The warmth of the lights, the soft hush of the audience as the orchestra begins to play the overture, the 11:00 number. This is my crack—I need it like oxygen to live. I am what you would call a theater addict.
It all started when I was in dance classes like any normal little girl, but then I decided I also wanted to sing. So, my mom put me into an after-school performing arts school when I was 12. I was then given the solo in “Seasons of Love,” from “Rent.” Anyone who knows the show can laugh at how ridiculous a little white girl must’ve sounded doing that, but after it, I was hooked. I became obsessed with not only the show “Rent” (which was probably inappropriate considering my age), but theater in general.
I began to pursue every show and audition possible. Being an only child, these shows gave me a family full of eccentrics like me. For anyone who has truly loved theater, they know it’s like the love of your life. It’s frustrating at times, but it means so much to you that you could not imagine your life without it.
Being onstage for many people brings on anxiety, but for me, the only thing that scares me is the prospect of not being on stage again. Becoming a different person for even an hour out of your day is the world’s cheapest, most fulfilling form of therapy. Diving into another person’s soul is like spinning and weaving the world’s most complicated, never-ending web.
Theater is so much different than any hobby I’ve ever experienced. It’s a way of life. It’s a personality. It teaches you so many different skills that you can use in any profession. It teaches you empathy, teamwork, being gentle, being strong, being a part of something bigger than yourself.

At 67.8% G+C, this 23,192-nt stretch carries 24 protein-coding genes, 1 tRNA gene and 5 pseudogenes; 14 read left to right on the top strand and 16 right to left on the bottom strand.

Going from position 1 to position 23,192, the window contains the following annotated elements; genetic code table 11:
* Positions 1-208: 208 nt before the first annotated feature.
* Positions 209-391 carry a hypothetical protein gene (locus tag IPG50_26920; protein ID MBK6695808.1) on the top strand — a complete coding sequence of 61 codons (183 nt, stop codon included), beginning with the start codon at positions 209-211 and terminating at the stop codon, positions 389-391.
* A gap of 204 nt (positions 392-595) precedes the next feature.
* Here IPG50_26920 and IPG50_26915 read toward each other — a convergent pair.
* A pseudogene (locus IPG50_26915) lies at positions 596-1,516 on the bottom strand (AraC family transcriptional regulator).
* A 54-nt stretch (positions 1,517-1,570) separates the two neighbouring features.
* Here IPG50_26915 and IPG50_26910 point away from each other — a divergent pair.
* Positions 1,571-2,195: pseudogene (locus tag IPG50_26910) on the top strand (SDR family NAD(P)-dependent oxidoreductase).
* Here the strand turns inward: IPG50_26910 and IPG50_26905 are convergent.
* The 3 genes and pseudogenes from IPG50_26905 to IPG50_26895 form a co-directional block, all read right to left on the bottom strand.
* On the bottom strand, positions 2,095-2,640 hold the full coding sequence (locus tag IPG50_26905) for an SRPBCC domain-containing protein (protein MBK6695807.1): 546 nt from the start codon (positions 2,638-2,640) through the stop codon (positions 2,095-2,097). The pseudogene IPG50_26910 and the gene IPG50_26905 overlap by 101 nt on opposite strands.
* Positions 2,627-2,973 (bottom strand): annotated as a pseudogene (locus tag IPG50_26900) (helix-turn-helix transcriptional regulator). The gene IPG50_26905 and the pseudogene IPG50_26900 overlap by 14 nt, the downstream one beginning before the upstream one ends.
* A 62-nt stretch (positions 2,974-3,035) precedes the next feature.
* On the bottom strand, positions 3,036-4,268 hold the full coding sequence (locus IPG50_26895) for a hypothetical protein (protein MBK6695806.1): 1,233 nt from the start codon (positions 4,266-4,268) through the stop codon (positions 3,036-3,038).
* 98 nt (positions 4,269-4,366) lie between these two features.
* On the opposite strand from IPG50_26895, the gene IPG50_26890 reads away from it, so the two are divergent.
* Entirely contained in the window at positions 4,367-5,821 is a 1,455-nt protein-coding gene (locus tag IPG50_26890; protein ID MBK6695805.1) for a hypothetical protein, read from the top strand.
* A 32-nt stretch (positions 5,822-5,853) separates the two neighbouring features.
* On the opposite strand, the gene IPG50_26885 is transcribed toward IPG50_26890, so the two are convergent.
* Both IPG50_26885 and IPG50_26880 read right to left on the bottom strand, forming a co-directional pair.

Since being that little girl annoying the living heavens out of her mother singing Javert’s part in “Les Miserables” too many times, I’ve been in more than 30 shows and have played a man, a prostitute, a mermaid, a groupie, and countless other characters. I pinpoint the important moments in my life based on what show I was in that year. I’ve made the best friends I’ve ever had. I’ve attended the TONYs.
Though I’m not pursuing theater professionally, it will always be a part of my life in some respect. Every actor, every singer, every techie who has ever had the amazing experience of dipping their toes into the theater community will most likely tell you the same thing.
The theater does not just let you go, it becomes a part of you and something that is as innate in you as any other personality trait. I can tell a theater person a mile away. They are some of the wackiest, most loving, most difficult people I know and I plan on being near them for the rest of my life.[divider] [/divider]
Thoughts? Tell us in the comments or tweet us @litdarling.
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